WHEELING - By now everyone has heard about the situation involving members of the South Charleston football team. The Black Eagles, who are attempting to win their third consecutive West Virginia Class AAA state football championship, face the possibility of losing their chance at history following an ugly scene in last Friday night's 30-26 victory against Hurricane.
Several players from both teams were ejected, and officials decided to call the contest rather than complete the final 14 seconds. Per West Virginia Secondary Schools Activities Commission rules, a player being thrown out of a contest warrants his/her sitting out 10 percent of the team's schedule, which in football is one game.
That one game, just so happens to be a rematch of last season's Class AAA title game between South Charleston and Brooke, which will be played at 1:30 on Saturday at Laidley Field. And that one game, just so happens to be for the right to play for the title again next week.
South Charleston quarterback Tyler Harris is taken down by Capital’s Austin
Broussard (62) during their meeting Sept. 24.
File Photo by Craig
But here's where it gets interesting. The suspended players include 2009 Kennedy Award-winning quarterback Tyler Harris, as well as receiver Perry Henry, the Most Valuable Player in last season's state championship. Apparently, the parents of four of the five children in question hold the belief that the game of football is more important than the game of life, because they've filed a court injunction that will allow said players, thanks to a judge's decision, to participate this week.
Now before you assume I'm merely being a homer and would like nothing better than to see the Bruins skate through to the championship, know that I would be writing about the situation if it didn't, at least on the surface, involve one of our area teams. And believe me, I'll sleep at night whether Brooke wins or loses Saturday.
I'll give South Charleston coach John Messenger some credit for saying he'll accept whatever punishment is doled out. And remember, it's the parents - not the coach - who has filed the injunction.
But if Messenger, South Charleston principal Michael J. Arbogast and the school board want to send a message, and send the right one, they'll bench those players regardless of the court's decision. You hear coaches talk all the time about their jobs being more than simple Xs and Os. It's about molding boys into young men, they say.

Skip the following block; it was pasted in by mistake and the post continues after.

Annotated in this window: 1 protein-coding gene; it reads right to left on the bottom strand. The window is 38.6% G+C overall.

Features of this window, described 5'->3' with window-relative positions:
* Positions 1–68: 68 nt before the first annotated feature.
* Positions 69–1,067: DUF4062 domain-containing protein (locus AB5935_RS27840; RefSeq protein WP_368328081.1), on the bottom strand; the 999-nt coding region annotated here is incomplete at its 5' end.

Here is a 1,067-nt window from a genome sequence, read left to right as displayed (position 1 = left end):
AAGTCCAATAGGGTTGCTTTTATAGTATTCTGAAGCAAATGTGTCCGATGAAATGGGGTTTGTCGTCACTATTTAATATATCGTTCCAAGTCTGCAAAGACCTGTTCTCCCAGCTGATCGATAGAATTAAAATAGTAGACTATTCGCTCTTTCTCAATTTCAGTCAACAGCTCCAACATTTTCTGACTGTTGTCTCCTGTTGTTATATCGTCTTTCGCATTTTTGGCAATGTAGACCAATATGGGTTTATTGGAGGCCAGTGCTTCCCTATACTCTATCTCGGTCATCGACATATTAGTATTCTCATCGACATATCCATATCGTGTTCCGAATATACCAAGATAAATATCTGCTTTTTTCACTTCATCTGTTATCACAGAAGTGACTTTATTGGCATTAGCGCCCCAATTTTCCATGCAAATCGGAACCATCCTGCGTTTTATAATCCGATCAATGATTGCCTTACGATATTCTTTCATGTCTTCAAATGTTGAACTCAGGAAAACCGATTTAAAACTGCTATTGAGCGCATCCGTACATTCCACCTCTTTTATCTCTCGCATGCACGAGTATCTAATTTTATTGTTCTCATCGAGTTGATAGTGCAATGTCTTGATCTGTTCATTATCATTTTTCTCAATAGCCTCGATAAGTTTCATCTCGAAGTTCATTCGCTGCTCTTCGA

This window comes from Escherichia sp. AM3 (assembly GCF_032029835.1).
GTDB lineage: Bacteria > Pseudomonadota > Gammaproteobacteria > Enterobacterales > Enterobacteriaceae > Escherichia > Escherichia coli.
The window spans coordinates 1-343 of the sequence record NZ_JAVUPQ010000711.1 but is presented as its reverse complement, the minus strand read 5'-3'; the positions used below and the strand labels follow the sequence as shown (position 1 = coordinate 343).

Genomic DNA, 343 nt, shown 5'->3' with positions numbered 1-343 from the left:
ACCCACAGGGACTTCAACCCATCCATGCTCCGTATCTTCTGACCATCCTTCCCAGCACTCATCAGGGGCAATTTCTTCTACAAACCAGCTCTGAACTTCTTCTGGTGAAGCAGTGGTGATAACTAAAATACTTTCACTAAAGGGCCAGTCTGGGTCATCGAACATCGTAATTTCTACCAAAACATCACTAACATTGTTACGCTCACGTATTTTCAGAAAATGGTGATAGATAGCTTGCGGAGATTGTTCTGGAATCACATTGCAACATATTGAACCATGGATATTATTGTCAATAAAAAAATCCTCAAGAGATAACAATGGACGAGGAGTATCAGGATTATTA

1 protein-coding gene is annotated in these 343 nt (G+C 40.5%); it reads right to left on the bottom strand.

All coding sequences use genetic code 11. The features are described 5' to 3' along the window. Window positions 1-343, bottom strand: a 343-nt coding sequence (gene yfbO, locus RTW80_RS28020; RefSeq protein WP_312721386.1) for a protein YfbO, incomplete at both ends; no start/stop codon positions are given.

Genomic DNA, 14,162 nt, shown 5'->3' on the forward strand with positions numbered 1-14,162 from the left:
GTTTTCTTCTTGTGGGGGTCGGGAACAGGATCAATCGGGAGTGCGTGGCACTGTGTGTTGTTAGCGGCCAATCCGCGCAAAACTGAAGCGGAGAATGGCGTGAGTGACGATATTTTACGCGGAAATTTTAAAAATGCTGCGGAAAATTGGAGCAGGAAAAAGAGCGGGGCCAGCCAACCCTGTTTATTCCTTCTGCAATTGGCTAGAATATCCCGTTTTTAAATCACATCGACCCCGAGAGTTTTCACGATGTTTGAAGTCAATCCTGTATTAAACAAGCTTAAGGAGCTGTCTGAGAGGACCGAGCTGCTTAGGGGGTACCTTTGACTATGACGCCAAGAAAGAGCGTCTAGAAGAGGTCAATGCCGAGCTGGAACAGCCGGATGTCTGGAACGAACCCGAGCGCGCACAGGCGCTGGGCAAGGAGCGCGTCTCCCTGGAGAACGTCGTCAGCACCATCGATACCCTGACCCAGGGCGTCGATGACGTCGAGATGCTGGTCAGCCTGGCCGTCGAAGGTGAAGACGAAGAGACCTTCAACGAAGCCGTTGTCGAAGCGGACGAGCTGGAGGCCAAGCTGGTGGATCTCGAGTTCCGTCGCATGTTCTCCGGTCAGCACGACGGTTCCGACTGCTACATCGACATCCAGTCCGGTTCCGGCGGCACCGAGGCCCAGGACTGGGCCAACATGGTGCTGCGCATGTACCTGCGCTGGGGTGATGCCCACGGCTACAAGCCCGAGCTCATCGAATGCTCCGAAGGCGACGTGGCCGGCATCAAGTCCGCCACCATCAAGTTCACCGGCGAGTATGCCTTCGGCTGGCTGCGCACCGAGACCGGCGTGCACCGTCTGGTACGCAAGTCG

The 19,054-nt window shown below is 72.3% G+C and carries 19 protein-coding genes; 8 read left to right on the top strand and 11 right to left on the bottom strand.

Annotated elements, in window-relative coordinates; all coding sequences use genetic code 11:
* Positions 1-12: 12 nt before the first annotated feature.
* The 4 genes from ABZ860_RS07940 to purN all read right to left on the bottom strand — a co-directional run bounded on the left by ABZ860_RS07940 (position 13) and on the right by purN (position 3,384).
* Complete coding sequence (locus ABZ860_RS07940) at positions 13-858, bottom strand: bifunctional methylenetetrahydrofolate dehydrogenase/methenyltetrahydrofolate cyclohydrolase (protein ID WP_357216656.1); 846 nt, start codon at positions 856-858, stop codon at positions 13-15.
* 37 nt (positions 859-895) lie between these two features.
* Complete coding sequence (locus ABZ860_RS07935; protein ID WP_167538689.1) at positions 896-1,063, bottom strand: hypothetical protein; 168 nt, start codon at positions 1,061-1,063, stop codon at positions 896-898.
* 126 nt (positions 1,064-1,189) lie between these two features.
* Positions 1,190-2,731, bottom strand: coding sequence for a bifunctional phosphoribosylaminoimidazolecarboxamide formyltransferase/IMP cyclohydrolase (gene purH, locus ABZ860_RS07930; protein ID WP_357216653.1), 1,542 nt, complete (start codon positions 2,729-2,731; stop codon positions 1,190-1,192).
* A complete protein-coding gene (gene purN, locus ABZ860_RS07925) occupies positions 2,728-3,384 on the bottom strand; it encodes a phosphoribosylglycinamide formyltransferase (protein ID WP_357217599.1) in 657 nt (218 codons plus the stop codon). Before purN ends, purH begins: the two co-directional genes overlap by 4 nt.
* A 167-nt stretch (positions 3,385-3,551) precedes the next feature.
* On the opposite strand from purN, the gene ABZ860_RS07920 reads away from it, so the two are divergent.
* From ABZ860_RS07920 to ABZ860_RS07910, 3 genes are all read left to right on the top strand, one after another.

With the eyes of their entire state focused on this situation, here's a chance for the South Charleston administration to prove to not only its program, but all others watching, that taking responsibility for your actions is an essential life trait.
It shouldn't be this way, but it has fallen squarely on the administration's shoulders because the parents are willing to turn the other cheek in the name of potential victory. That's a shameful act.
We wonder why this world has turned so cruel and ugly? It starts with the parents.
Speaking of turning the other cheek, the whole thing could have been avoided if the kids did just that. Spare me the excuses and theatrics about who started what, because it doesn't matter. Everyone who participated should be sitting on the sidelines, court injunction be damned.
The right message has to be sent, and it has to be clear: there's no room in sport for thuggish, boorish behavior.
I'm guessing that part of the argument will gather support, but the following will be met with cries of foul. But here it goes anyway: Harris should not, I repeat not be rewarded for his actions with another Kennedy Award.
To be honest, I had him No. 2 on my ballot prior to this debacle. He's no longer anywhere to be found as I have yet to turn it in to officials.
Personally, I don't care if the kid ran for 3,000 yards, threw for another 3,000 and scored 100 touchdowns. The Kennedy, if it's to be taken seriously from this point forward, needs to be about more than who has the best stats or plays on the best team. It needs to stand for teamwork, integrity, and above all else sportsmanship.
Nowhere in that description - granted, it's my own and therefore open for debate - does it mention committing a selfish act and possibly hanging your team out to dry in its biggest game of the season.
The South Charleston administration needs to send a message by benching these players. The sports writers need to send a message by voting with conviction.
Both points need to be made - loud and clear.
Shawn Rine can be reached via e-mail at Rine@theintelligencer.net